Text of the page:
July 1, 2017


American Culture: A Story (Bruce Frohnen, May 2017, Imaginative Conservative)

[I]n the interest of brevity, I will skip just a bit further forward, to Mount Sinai. Following Russell Kirk,[1] we can pick the story up here because it set the Israelites apart from their neighbors in a politically crucial way. I refer, of course, to the handing down by God of the Ten Commandments; a transformative, defining moment for the Israelites, and for those whom they influenced.

Some point out that the Ten Commandments were not all that different from other codes, like the Code of Hammurabi. But that is not the point. The point is that it was Hammurabi's code, a law handed down by a supposedly sacred political power, who saw himself as the creator of right and wrong--just as, I would argue, our liberal friends tend to see both law and government. Moses, on the other hand, gave the Israelites God's law, and thereby established a higher law tradition, according to which worldly governors can be judged by standards higher than their own will.

Again in the interest of brevity, I will just mention some other parts of the story: man's discovery of the powers of reason in Greece; our training in the virtues of republican government in Rome; I even will skip over the utterly transformative moment in a later Jerusalem, when God saved man's transcendent humanity by Himself becoming Man, and, through His death and resurrection, making clear our duty to love one another as ourselves. I instead will move to a lesser-known part of the story, set in early medieval Rome. For it was here that the Pope won the struggle with the Holy Roman Emperor, and gained the right to appoint bishops, which formerly had been appointed by the emperor himself.

So what?

So, this victory institutionalized Mount Sinai. It set up a separate religious authority, independent of the state, which would tell kings they were behaving wrongly, even excommunicate them and tell their subjects they owed them no allegiance. That investiture struggle institutionalized the higher law tradition and made natural law the standard of all governments and societies in the west. It made possible the Great Charter of Britain, which guaranteed the rights of the church, of the barons, and of the towns, in the face of a centralizing king. And that charter--and others like it on the continent--made possible the flourishing of towns, guilds, parishes, families, and other associations, which gained their own chartered rights, along with the ability and will to defend them.

Strong associations meant a multiplicity of authorities, protecting both communal and independent action through legal and customary rights. They also constituted a diversity of groups within which one acted, and to which one could look for protection. This diversity, these groups, and these rights came into bad odor in the era of absolutism and centralization. But, for a variety of reasons we need not go into, in Britain in particular there was resistance to this centralizing trend, which said, "There can be only one sovereign, one source of power and authority." Instead, there continued a healthy--though unfortunately difficult and at times bloody--competition among social and political authorities.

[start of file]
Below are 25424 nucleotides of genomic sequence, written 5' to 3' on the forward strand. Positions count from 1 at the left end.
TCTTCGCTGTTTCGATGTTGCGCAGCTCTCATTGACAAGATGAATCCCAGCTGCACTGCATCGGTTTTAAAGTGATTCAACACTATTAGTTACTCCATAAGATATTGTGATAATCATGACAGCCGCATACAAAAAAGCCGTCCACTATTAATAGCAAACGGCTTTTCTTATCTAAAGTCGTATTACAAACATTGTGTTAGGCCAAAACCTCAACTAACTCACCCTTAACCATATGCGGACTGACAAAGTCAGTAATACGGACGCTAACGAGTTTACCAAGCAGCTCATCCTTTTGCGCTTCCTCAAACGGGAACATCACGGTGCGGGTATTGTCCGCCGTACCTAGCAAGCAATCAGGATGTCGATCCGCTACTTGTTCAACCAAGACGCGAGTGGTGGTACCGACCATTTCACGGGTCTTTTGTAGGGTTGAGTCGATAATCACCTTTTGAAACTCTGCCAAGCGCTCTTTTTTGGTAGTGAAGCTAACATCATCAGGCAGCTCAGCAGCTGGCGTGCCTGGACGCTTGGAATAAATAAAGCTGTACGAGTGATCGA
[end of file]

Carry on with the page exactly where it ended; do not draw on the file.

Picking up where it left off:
It was in the midst of this competition that the first settlers came to America. Many of them were seeking money. They had troubles. Others, for a long time the more successful settlers, were seeking to set up communities of faith and virtue, to follow the way of their Lord in common. Most of the colonies had their own charters, as well as an ocean keeping British authority safely distant, and allowing them to become self-governing local societies, themselves made up of largely self-governing communities. Self-government became second nature.

There was an abortive attempt to change all this, which we tend to forget, but which earlier Americans kept vividly in their minds. In 1688, as he was trying to consolidate power in Britain, James II also sought to consolidate power in America, erasing borders, dismissing legislatures, and assuming full sovereignty. The colonists resisted, fiercely. I skip over the rather nasty anti-Catholicism that was a part of this resistance because that is what adults do; because the fact that a sin was involved does not mean that it was either the cause of, or caused by, the event. The point is, the Glorious Revolution became a defining moment for Americans because it was not simply a British event; it also was American. The Glorious Revolution of 1688 showed, to both peoples, the increasing power of charters, and of petitions of grievances charging kings with violating inherited rights, to defend pre-existing ways of life.

Posted by at July 1, 2017 5:26 PM